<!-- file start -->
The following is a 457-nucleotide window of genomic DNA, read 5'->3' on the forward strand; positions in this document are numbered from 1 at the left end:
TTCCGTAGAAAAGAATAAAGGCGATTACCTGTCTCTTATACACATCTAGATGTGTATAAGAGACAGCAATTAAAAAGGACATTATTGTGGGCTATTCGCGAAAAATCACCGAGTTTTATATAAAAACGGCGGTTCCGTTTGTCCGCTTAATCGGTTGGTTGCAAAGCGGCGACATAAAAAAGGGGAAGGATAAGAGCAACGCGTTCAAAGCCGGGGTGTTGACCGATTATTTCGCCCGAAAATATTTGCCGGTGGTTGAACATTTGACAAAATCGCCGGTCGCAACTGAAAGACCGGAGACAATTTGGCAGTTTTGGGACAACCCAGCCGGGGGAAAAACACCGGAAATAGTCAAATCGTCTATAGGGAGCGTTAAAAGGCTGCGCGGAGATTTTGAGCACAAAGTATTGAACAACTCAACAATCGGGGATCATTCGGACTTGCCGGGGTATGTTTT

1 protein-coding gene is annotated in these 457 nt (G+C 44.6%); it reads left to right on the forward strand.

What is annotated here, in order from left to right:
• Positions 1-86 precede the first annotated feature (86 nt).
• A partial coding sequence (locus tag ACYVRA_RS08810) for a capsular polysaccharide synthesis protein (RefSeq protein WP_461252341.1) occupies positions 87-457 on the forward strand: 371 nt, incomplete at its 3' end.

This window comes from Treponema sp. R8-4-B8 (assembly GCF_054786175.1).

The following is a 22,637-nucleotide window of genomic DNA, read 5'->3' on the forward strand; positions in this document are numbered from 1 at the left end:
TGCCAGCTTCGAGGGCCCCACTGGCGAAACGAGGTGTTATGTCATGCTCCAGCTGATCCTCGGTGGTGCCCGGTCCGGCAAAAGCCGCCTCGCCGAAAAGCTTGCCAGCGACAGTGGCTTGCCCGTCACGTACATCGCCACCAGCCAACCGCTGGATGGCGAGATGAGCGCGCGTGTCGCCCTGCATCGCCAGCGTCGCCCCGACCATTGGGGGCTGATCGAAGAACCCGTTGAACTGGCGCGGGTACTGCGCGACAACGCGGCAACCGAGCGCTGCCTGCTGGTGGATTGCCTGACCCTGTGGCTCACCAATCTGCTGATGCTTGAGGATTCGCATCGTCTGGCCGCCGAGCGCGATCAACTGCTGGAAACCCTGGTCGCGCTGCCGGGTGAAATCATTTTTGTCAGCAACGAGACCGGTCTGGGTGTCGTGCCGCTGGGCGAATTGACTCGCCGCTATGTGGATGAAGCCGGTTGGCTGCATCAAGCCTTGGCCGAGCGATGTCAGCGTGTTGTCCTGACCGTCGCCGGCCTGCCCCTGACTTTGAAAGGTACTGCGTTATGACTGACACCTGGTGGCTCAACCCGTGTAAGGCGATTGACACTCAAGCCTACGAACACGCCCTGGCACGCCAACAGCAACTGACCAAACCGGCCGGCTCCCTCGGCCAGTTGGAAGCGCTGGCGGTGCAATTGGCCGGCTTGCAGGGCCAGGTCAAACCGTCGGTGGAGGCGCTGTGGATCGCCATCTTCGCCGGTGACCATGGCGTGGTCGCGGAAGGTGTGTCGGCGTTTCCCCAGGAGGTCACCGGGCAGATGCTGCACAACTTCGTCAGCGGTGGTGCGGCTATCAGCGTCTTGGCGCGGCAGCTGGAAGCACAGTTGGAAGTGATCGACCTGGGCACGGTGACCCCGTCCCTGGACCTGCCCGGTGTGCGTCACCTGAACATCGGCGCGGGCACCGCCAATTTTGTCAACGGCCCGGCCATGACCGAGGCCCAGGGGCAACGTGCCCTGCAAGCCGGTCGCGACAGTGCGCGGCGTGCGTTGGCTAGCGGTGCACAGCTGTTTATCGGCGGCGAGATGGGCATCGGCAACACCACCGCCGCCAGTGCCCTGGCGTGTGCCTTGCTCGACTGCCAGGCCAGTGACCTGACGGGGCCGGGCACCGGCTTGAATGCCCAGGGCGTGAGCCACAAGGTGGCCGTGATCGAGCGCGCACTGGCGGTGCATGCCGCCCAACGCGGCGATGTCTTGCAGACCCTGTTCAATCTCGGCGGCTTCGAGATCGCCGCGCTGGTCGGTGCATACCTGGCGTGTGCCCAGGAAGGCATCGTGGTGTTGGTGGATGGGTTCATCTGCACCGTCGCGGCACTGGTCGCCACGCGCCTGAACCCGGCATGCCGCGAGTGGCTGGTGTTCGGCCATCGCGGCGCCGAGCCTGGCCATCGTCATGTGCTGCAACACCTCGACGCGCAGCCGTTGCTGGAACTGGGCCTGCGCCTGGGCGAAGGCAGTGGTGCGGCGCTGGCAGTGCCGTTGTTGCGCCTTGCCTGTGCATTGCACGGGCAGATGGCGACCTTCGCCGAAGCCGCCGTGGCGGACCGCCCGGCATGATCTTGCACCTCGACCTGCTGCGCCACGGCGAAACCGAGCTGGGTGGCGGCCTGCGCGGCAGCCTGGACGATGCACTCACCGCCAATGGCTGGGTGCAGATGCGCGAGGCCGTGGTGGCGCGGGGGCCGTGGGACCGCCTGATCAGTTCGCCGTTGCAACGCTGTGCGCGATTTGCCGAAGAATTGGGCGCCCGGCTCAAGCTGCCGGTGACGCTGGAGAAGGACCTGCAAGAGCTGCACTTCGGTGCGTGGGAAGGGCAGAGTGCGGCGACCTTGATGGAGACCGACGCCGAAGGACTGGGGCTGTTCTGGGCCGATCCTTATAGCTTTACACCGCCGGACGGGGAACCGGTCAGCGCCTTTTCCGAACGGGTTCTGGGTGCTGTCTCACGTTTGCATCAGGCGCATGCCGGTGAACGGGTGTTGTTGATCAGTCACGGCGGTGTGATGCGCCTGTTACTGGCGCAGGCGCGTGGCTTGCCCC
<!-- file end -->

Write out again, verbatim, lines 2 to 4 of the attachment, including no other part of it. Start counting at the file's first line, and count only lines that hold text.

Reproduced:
TTCCGTAGAAAAGAATAAAGGCGATTACCTGTCTCTTATACACATCTAGATGTGTATAAGAGACAGCAATTAAAAAGGACATTATTGTGGGCTATTCGCGAAAAATCACCGAGTTTTATATAAAAACGGCGGTTCCGTTTGTCCGCTTAATCGGTTGGTTGCAAAGCGGCGACATAAAAAAGGGGAAGGATAAGAGCAACGCGTTCAAAGCCGGGGTGTTGACCGATTATTTCGCCCGAAAATATTTGCCGGTGGTTGAACATTTGACAAAATCGCCGGTCGCAACTGAAAGACCGGAGACAATTTGGCAGTTTTGGGACAACCCAGCCGGGGGAAAAACACCGGAAATAGTCAAATCGTCTATAGGGAGCGTTAAAAGGCTGCGCGGAGATTTTGAGCACAAAGTATTGAACAACTCAACAATCGGGGATCATTCGGACTTGCCGGGGTATGTTTT

1 protein-coding gene is annotated in these 457 nt (G+C 44.6%); it reads left to right on the forward strand.

What is annotated here, in order from left to right: